Keystone Species: Definition, Importance and 17 Examples

Sea otter as Keystone Species

[Updated: 7 August 2020]

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What are Keystone Species?

Ecosystem Importance of Keystone Species

17 Examples of Keystone Species

  1. Grizzly Bears: Forest Gardeners
  2. African Elephants
  3. Sharks; Ocean Cleaners
  4. Sea Otters
  5. Krill
  6. Beavers
  7. Hummingbirds
  8. Parrotfish; Coral Cleaners
  9. Priaire Dogs
  10. Woodpeckers – Tree Surgeons
  11. Gray Wolves
  12. Snowshoe Hare
  13. Starfish (Sea stars)
  14. Figs
  15. Saguaro Cactus
  16. African Termites
  17. California Mussel

What are Keystone Species?

Keystone species are considered the pillars of an ecosystem. They have defined roles that ensure survival of the food-web.

These roles can range from being a keystone predator, prey, producer and as general ecosystem engineers that shape up the whole ecological community.

While experimenting on Starfish at the coastline of California, Robert T Payne realized that some species have a larger role in the ecosystem. Number of those species in the entire ecosystem didn’t matter to the role they played. These came to be known as ‘Keystone species‘.

Sometimes, these are confused with Indicator species.

Ecosystem Importance of Keystone Species

The importance of the keystone species is related to how they interact with other species of the ecosystem. Their presence in the ecological community is essential to maintain the populations of other species that interact with them.

Keystone species importance in ecosystem
This graph shows how important keystone species are to an Ecosystem. Although this is an experimental ecosystem, the idea can truly be applied on the field. As you can see removal of a single predator keystone led to severe loss of biodiversity in the ecosystem.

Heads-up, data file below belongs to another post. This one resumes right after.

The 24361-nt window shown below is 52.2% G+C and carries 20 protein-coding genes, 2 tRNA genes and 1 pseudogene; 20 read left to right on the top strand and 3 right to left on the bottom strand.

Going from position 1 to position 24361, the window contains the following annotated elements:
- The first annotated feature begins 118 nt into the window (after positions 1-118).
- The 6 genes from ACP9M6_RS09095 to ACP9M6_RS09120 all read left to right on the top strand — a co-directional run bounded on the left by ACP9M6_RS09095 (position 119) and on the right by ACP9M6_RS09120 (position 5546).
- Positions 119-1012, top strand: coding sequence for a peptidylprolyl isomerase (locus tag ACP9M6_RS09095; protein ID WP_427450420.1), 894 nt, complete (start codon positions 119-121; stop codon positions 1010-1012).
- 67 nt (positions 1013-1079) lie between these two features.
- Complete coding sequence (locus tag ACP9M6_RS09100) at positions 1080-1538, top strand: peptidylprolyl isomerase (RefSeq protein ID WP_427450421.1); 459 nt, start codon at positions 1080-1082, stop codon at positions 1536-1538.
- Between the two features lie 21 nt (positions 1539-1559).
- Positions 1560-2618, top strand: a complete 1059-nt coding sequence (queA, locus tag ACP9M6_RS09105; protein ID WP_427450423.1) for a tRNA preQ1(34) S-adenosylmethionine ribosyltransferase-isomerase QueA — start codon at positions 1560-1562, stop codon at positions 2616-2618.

For example, if a keystone species was to be removed from the chain, the whole ecosystem would come tumbling down. It would trigger a trophic cascade! The elimination of one of the keystone species leads to multiple reactions in the environment as follows.

There will be overpopulation of prey species which were initially being eaten by keystone predator. Additionally, there will be endangerment of animals that used to depend on our keystone prey species for food.

These will look to find other sources of food and the single species they find will get endangered too.

While the loss in quantity of species of a remote ecosystem
may not be of much concern, the loss in biodiversity could have some long-term irreversible effects.

Now that you get what keystone species are and how important they are to maintaining biodiversity, let me show you a few examples of keystone animals and plants in our world. The article also shows you what effect keystone species have on our ecosystem.

17 Important Examples of Keystone Species

Keystones species are often the first to be prioritized by ecologists doing research or authorities for policy-making, and repeatedly covered by media for their conservation status. This makes you think, why are they more important than the other species?